Since those who work in finance have intimate knowledge of a company’s financial health, integrity is a key attribute. Financial departments serve in a support capacity within a business. That means the information provided by the finance team is vital to the overall success of the company. People who work in this field should be result-oriented while maintaining good relationships with their coworkers.
To work in finance, you’ll need a 4-year undergraduate degree in accounting, finance, or economics. Since you’ll be working with numbers, it is recommended that you incorporate math and statistics courses into your bachelor’s program.
Some financial areas require certification following a bachelor’s degree. For example, accountants can be certified by the American Institute of Certified Public Accountants (AICPA) or the Association of Certified Chartered Accountant (ACCA). There are also specialty certifications in such fields as management accounting, financial analysis, financial control, and auditing.
Sales and marketing
Sales and marketing includes a broad spectrum of jobs. Most of these jobs involve determining the demand for a company’s product or service and identifying potential customers.
Tasks and duties
More specifically, people in sales and marketing plan, direct, or coordinate the distribution of a product or service to customers. These jobs entail tasks such as:
- coordinating sales strategies
- setting quotas
- training sales representatives
- analyzing sales statistics
- monitoring customer preferences
- evaluating inventory
- establishing price points
- creating and launching mass media or social media advertising campaigns
- buying advertising
- crafting communications plans
The titles in these roles may include marketing manager, sales manager, marketing communications director, advertising manager, brand manager, account supervisor, public relations specialist, and store manager.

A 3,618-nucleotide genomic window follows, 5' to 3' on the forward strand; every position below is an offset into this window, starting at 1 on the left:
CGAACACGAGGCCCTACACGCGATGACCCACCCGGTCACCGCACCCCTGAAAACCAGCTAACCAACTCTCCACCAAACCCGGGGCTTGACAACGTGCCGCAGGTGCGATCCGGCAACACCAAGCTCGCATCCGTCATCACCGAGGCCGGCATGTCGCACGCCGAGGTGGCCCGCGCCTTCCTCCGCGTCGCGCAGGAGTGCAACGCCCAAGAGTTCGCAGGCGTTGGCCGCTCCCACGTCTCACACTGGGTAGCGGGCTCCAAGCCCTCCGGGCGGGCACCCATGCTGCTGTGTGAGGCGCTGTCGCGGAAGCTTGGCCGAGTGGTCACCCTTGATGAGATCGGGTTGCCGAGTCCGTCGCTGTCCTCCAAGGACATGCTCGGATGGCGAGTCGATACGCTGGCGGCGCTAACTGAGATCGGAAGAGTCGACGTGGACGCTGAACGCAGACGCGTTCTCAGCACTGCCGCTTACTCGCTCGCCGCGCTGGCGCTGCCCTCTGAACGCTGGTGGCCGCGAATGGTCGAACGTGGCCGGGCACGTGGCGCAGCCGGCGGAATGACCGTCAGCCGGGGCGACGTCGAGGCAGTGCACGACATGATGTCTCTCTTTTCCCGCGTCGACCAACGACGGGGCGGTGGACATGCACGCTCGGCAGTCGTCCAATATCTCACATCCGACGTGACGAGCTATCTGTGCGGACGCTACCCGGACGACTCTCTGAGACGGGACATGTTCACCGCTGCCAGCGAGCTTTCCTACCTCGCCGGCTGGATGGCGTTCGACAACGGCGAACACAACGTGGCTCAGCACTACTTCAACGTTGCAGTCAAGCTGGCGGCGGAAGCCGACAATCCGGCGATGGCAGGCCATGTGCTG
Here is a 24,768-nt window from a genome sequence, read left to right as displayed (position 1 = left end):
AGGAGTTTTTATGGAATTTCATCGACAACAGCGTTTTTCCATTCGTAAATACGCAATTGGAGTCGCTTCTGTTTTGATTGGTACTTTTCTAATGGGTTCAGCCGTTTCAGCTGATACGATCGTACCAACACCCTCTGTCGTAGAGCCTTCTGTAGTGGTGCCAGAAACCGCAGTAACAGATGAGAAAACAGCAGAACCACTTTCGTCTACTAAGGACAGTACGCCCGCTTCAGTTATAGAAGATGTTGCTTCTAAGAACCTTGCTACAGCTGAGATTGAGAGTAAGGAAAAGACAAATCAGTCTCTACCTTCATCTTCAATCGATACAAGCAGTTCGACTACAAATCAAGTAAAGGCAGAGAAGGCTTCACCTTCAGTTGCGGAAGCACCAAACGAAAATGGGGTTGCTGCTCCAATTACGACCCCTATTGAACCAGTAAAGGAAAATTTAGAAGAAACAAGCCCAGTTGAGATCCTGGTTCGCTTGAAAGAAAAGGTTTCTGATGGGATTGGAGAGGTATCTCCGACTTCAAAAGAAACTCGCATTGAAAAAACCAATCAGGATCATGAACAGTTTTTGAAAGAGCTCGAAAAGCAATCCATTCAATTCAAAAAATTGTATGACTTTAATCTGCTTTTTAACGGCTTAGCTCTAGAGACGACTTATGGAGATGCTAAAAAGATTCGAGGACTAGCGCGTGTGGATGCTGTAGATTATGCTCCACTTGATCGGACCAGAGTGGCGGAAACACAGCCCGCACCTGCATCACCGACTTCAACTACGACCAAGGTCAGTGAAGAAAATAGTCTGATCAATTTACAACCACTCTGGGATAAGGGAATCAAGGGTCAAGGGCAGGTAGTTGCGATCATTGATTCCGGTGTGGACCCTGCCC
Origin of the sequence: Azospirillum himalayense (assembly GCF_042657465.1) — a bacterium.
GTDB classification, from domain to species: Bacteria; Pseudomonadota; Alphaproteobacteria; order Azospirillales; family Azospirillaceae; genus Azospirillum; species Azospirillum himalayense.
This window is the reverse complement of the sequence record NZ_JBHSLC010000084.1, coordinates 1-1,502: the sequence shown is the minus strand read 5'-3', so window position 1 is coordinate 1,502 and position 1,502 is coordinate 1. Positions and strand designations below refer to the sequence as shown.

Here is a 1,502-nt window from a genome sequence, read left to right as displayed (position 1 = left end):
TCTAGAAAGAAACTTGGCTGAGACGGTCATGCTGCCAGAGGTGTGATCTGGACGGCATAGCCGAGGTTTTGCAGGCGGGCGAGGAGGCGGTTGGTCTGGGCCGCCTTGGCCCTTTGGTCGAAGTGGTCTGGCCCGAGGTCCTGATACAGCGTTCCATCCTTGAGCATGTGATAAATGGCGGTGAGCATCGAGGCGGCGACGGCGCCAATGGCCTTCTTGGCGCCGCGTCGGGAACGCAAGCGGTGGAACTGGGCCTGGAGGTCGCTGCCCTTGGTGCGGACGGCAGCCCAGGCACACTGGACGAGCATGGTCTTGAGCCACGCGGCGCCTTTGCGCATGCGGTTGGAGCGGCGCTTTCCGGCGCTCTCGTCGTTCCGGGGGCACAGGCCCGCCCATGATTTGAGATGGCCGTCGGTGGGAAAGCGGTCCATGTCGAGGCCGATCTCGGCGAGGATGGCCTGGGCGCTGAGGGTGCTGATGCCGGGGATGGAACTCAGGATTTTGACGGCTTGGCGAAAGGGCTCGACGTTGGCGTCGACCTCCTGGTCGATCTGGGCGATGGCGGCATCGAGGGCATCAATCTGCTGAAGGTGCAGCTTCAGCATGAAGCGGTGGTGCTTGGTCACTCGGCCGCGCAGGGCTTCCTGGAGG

People who work in sales and marketing ideally possess a good balance between analytical and creative skills. Other skills needed for this field are computer literacy, critical thinking, social intelligence, persuasiveness, and deductive reasoning.
This work requires thinking with both the right and left sides of the brain, therefore sales and marketing professions are for people who straddle the divide. You need to enjoy talking to people, but you also need to be able to interpret a report to ascertain how sales are going in a specific department. Being an extrovert helps, but isn’t required. It’s also good to be skilled in teambuilding, offering positive reinforcement, and working independently as well as with a team.
Sales and marketing can be a fluid environment that takes you from sales meetings to down-and-dirty statistical analysis, often on the same day. The ability to adapt to different environments and working locations is required. Sales and marketing employees usually exhibit leadership qualities and show a great deal of initiative. They are also flexible, well-spoken, goal-oriented, and dependable.
Sales and marketing is a vital cog in the business wheel. Therefore, people who work in this area must be focused on getting results. If goals are met, the job usually comes with a good deal of stability.
Entering this field requires a 4-year degree in business, marketing, advertising, public relations, or a related field. In addition to business courses, you may want to consider taking public speaking, statistics, or human behavior courses.
Generally, a postgraduate degree is not required to work in sales and marketing, but anyone who wants to advance up the corporate ladder should consider pursuing a master’s degree.
People (Human Resources)
Human resources (HR) professionals serve the entire lifecycle of an employee. From hiring to onboarding, providing benefits and salaries, through to termination or retirement, human resources departments handle the associated transactions and paperwork.
Companies use various creative names for HR: human capital management, people operations, talent management, employee experience, people resources, employee success, and many variations thereof. The job involves managing employee acquisition, termination, training and development, community service, payroll, compensation, and benefits.